“If the Court finds that there has been a violation of the Convention or the Protocols thereto, and if the internal law of the High Contracting Party concerned allows only partial reparation to be made, the Court shall, if necessary, afford just satisfaction to the injured party.”
30. The applicant claimed 118,064,000,000 Turkish liras (TRL), the equivalent of 69,287 euros (EUR), in respect of pecuniary damage and TRL 100,000,000,000 (EUR 58,686) in respect of non-pecuniary damage.
31. The Government contested these claims as being excessive.
32. The Court does not discern any causal link between the violation found and the pecuniary damage alleged; it therefore rejects this claim. However, it accepts that the applicant must have suffered non-pecuniary damage, such as distress and frustration, on account of the duration of the proceedings, which cannot be sufficiently compensated by the finding of a violation alone. Taking into account the circumstances of the case and having regard to its case law, the Court awards the applicant EUR 1,000 under this head.
B. Costs and expenses
33. The applicants did not seek any reimbursement of any costs and expenses in connection with the proceedings before the Court.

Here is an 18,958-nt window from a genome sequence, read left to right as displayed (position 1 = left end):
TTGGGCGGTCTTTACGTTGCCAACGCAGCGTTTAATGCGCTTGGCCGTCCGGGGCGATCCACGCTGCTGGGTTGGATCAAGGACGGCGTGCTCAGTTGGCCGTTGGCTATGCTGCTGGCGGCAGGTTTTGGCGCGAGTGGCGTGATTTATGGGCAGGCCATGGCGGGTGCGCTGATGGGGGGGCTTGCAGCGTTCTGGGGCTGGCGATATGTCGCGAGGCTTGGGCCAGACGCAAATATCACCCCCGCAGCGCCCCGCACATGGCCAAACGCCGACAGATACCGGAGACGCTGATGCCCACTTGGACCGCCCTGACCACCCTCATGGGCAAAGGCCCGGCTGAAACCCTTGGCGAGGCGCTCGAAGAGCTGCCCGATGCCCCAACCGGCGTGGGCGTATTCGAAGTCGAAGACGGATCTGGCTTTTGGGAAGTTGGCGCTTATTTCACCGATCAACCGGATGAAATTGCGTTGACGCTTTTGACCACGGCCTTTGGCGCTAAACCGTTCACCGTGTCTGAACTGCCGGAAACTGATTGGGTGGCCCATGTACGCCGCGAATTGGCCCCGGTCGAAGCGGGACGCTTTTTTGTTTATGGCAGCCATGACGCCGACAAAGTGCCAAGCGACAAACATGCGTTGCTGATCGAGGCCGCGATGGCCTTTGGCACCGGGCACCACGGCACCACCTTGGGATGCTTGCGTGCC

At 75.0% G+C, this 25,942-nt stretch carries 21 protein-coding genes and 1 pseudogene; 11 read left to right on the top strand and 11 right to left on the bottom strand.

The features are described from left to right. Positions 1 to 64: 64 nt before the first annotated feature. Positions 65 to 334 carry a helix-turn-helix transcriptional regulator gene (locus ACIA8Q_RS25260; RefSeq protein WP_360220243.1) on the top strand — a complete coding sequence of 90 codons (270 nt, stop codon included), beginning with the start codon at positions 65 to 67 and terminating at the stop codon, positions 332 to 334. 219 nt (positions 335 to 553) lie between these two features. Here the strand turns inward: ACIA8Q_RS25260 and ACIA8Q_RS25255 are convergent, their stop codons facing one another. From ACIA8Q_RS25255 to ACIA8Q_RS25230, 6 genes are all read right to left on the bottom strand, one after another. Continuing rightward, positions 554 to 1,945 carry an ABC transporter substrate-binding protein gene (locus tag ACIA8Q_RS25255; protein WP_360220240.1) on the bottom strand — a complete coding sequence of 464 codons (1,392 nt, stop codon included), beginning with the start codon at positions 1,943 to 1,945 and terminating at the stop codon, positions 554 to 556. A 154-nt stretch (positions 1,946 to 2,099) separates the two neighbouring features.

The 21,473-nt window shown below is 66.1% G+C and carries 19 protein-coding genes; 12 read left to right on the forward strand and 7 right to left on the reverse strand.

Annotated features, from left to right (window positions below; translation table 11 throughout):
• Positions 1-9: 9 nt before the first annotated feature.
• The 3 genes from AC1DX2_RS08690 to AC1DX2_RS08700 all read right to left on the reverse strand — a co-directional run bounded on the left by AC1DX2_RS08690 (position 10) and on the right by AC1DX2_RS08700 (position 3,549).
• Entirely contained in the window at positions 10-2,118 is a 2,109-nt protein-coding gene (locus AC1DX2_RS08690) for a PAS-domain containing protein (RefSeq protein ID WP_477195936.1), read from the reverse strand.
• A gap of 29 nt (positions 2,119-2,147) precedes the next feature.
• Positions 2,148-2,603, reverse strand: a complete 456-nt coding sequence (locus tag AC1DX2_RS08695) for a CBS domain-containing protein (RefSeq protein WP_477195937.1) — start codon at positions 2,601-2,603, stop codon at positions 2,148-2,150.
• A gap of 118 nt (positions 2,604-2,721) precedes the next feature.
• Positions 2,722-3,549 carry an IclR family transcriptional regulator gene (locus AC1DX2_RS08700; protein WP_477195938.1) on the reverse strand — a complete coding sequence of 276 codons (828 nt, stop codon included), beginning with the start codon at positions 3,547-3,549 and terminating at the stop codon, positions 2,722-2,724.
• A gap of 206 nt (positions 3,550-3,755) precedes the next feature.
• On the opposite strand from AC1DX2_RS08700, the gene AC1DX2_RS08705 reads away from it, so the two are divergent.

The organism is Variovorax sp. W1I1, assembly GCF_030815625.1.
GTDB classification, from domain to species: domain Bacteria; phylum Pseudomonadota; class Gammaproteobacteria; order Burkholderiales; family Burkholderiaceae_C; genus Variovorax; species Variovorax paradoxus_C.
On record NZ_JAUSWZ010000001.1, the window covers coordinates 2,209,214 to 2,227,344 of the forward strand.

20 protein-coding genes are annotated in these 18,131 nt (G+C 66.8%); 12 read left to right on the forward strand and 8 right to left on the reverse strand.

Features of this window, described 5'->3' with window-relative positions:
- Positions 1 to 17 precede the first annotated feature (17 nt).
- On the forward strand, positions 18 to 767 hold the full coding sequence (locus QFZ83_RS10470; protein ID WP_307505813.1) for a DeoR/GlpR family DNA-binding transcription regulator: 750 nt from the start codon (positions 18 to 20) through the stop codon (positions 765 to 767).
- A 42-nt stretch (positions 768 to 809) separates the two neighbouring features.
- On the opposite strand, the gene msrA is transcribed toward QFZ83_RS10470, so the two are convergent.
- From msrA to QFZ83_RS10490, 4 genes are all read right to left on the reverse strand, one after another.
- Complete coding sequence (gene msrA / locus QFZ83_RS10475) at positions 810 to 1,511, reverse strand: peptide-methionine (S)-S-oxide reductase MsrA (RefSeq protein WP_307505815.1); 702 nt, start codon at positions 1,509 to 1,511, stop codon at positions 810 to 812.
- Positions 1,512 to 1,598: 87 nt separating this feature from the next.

C. Default interest
34. The Court considers it appropriate that the default interest should be based on the marginal lending rate of the European Central Bank, to which should be added three percentage points.
FOR THESE REASONS, THE COURT UNANIMOUSLY
1. Declares the remainder of the application admissible;
2. Holds that there has been a violation of Article 6 § 1 of the Convention;
(a) that the respondent State is to pay the applicant, within three months from the date on which the judgment becomes final in accordance with Article 44 § 2 of the Convention, EUR 1,000 (one thousand euros) in respect of non-pecuniary damage, plus any tax that may be chargeable, to be converted into Turkish liras at the rate applicable at the date of settlement;
(b) that from the expiry of the above-mentioned three months until settlement simple interest shall be payable on the above amount at a rate equal to the marginal lending rate of the European Central Bank during the default period plus three percentage points;
4. Dismisses the remainder of the applicant’s claim for just satisfaction.
Done in English, and notified in writing on 25 October 2005, pursuant to Rule 77 §§ 2 and 3 of the Rules of Court.
S. Dollé J.-P.
1 The Regional Administrative Court had no jurisdiction in the present case as regards its merits, but only in respect of procedural matters such as the appeal on the stay in § 11, pursuant to Article 27 of the Code of Administrative Procedure.
METE v. TURKEY JUDGMENT
METE v. TURKEY JUDGMENT